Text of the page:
1. Throw away garbage on the counters and put everything away that should be in a different spot or in a cupboard. ie, throw away empty wrappers, hang up the potholders, and put the oil back in the cupboard.
  2. Rinse dishes and load dishwasher, run if full
  3. Hand wash pots, pans, whatever is left
  4. Wipe down counters

Even when I really don’t want to/feel horrible I make myself do 1step. 1 step, it’s so small, Iknow I can do 1 step! And maybe I need to take breaks in between doing part of that step. And maybe I sit on the couch for an hour in between steps. But eventually it’s done or I’ve at least made a dent that will lighten the load for my boyfriend to finish or myself to finish the next day.

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So much this. A wet smelly pile of dishes is so much harder to deal with, especially if you have to move some back out of the sink to have space to wash things. :tired_face:

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Dinner Friday and Monday:

Same basic recipe as described in my earlier post, takes about 10 minutes to make, good thing Mr. Imma doesn’t eat at home a lot because he is tired of it.

Today and tomorrow I will have social engagements that include food so no cooking for me!

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Great tips and ideas, especially 1 step at a time. Those steps don’t need to be more than baby steps. They are still progress.

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Yesterday I made Surinamese style chana masala with roti. On Sundays I make some time to meal prep and I still had enough breakfast burritos.

The recipe is simple: lots of veggies, chop them up, add spices, stew, serve. There’s enough food for the next few days, 250 gr veggies per serving and it only has to be reheated when I get home from work.

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I may have been a bit wrong in thinking owning an electric griddle was dumb. I caved and bought one a few days ago just for certain non-meat foods and it has been great. much less time having to stand, and oddly enough, cleaning it off is way easier than my cast iron flat pan.
Now, granted, I could have always purchased a regular pan for my stove, but thinking about it and having used it, it is much nicer on my knees and back. The cooking is far more controlled, and I can cook far more than one or two things at a time. So it has already saved me a lot of trouble. Plus, thanks to my faucet being so high above the sink, it’s no more difficult to clean than any other pan. It’s bloody light. WOOOT!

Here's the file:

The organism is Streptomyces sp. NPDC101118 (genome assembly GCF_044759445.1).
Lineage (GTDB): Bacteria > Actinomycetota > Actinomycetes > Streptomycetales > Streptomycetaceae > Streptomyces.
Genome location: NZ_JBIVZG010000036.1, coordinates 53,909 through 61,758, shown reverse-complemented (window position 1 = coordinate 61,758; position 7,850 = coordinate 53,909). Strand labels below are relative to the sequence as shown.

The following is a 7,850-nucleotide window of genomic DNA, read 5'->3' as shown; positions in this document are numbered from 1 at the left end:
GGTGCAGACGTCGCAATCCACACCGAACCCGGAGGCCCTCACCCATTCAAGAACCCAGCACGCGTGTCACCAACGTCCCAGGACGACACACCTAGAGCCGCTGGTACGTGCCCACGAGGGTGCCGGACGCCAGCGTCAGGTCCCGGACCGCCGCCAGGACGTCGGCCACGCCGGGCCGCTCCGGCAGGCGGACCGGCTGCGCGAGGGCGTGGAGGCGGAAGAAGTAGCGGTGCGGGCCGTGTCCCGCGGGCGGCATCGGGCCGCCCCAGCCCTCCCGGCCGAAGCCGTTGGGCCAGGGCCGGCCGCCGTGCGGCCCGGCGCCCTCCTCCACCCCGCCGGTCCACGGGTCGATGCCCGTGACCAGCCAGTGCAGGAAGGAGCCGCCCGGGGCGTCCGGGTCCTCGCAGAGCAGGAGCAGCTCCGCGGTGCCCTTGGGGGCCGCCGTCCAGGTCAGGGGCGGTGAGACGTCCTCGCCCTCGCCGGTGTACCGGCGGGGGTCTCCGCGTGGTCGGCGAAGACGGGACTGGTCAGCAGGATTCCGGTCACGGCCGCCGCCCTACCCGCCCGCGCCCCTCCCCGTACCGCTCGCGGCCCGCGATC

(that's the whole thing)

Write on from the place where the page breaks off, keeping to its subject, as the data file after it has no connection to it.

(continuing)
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Great thread.
I have multiple issues with cooking. I actually used to enjoy doing it, but these days, nah.
I have had back issues for decades and now have OA and other, related, autoimmune disorders, along with depression, all of which make cooking harder, as you know.
The biggest thing for me though is that several years ago (12 or 13 I think) I went from enjoying cooking to panicking about it in about 5 seconds. Haven’t worked that one out yet.
I am slowly improving, and twice recently have helped my boys make marshmallow crispie cakes. Usually I chase them out the kitchen when I’m cooking (increases triggers having them there, for some reason), so this really was a big win for all of us :+1::smiley::smiley:
I nearly always sit down to wash up - I have a perching stool my ex left when he moved out, it’s now invaluable - and often do when cooking too.
My boys have the opportunity for a hot meal at school so 4 nights they get their own tea, 1 night we usually go to a friend, so that’s only 2 hot meals I need to worry about most weeks.
These are usually really simple - really just heating stuff up rather than ‘cooking’ but I do pasta with a homemade sauce quite often (that’s a recent improvement from pasta with a jar of sauce).

I agree with getting family to help, when they will, with jobs around the house - not just in the kitchen. Those baby steps to doing things can be so useful, works on me with jobs and even works on boys when they don’t want to go to school! Lol, no way I’m letting them stay at home all day, they stop me doing stuff (like watching decent telly while I’m crocheting, serious stuff man.)
Yes, a sink full of dishes can make starting the washing up harder, but soaking pans, and crockery if it’s been sat dirty for a bit, makes them so much easier to wash.
I still have plastic stuff from when boys were little, which I keep thinking of getting rid of. Then I have a wobble, don’t keep up with washing up and they make a useful emergency backup. I also have paper plates for when things get really bad.
Still trying to teach boys how to clean up when they make a mess, it’s getting better but slow going.
I have issues with my hands and wrists (that’s the OA) and I use gadgets when I can to make life less painful - electric can opener, things to help open jars, larger grip utensils, veg masher with a horizontal handle rather than a vertical one, seemingly little things, but each makes a difference.

Just realised, how much I’ve written, sorry :wink: hope something is of use to someone.